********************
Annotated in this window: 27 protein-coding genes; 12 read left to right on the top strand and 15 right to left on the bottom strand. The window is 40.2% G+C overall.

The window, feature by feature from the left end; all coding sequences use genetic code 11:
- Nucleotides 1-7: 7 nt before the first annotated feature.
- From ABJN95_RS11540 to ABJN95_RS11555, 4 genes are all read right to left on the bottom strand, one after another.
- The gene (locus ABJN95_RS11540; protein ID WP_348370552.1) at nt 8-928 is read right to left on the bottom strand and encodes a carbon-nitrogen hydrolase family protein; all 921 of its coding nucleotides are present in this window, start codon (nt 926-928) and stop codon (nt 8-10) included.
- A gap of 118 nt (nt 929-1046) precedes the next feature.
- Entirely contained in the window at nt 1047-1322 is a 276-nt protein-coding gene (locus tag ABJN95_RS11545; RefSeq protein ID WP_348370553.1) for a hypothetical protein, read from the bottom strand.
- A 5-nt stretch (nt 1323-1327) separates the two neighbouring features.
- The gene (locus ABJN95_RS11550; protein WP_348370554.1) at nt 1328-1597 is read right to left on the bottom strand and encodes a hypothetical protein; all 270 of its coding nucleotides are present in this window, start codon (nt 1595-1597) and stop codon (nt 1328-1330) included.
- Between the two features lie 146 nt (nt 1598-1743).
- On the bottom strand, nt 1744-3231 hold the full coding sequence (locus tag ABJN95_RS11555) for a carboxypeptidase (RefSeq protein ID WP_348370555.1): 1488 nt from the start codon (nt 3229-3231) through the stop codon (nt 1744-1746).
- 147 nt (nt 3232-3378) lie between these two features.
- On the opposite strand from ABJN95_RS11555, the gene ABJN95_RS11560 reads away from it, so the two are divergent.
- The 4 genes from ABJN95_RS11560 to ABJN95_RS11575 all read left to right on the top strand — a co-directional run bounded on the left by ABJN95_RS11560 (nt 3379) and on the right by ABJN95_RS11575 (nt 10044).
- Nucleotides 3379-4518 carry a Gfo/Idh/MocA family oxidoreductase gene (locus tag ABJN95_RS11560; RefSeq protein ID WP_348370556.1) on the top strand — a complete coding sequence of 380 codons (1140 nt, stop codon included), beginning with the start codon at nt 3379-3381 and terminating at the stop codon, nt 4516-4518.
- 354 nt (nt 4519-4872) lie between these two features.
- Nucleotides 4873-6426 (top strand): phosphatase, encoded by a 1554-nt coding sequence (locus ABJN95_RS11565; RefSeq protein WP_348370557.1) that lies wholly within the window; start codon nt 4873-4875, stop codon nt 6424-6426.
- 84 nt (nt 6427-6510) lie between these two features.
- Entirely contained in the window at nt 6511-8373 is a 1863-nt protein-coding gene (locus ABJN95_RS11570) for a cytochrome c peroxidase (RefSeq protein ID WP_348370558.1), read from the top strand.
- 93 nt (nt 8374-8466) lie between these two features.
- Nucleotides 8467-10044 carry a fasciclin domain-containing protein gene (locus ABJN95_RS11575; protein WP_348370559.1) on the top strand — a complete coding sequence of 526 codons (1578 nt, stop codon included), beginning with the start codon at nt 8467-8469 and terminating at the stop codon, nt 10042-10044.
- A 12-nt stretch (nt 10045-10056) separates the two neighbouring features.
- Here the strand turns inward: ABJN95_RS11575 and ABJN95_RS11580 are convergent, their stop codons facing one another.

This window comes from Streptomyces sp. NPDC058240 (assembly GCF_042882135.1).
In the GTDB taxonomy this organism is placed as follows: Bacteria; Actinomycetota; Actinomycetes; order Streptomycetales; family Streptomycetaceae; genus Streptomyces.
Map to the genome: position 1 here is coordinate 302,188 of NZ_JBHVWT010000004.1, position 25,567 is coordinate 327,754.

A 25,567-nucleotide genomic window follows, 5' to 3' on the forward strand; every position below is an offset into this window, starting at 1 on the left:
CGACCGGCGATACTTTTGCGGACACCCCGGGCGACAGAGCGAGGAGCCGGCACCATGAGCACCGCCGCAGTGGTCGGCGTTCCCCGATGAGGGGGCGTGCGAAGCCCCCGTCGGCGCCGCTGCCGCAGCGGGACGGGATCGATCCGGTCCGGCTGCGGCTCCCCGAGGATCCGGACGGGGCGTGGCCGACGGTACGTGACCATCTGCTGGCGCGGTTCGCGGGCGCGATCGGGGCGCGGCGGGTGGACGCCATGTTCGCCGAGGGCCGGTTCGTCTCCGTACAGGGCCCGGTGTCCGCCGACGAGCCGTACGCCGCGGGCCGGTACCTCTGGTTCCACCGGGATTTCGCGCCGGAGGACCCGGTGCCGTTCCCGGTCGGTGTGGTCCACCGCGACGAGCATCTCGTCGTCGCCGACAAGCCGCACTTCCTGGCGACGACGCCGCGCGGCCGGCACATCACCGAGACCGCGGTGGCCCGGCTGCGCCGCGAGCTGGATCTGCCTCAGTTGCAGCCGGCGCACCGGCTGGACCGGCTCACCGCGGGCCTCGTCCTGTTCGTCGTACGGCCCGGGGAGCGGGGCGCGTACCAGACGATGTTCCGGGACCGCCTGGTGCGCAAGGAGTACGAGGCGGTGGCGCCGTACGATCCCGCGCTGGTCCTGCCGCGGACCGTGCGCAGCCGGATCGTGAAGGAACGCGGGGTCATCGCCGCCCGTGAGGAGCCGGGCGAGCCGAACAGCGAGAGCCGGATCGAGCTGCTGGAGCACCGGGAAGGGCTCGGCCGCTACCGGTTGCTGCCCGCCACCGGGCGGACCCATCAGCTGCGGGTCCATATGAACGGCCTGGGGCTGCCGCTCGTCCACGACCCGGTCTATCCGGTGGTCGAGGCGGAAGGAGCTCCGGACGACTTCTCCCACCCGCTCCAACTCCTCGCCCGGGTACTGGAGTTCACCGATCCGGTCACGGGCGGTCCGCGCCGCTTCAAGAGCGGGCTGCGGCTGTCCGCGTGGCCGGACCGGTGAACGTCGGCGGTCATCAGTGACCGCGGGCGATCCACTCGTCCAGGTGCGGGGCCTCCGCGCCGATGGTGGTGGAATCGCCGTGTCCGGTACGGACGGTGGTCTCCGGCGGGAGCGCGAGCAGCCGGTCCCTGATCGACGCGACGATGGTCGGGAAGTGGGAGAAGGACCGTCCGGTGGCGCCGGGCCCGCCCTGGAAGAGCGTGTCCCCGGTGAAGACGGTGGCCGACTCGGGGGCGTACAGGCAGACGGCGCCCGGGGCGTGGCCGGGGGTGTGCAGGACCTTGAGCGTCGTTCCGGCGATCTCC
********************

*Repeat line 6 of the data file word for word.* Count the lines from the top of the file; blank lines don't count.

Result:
- A gap of 118 nt (nt 929-1046) precedes the next feature.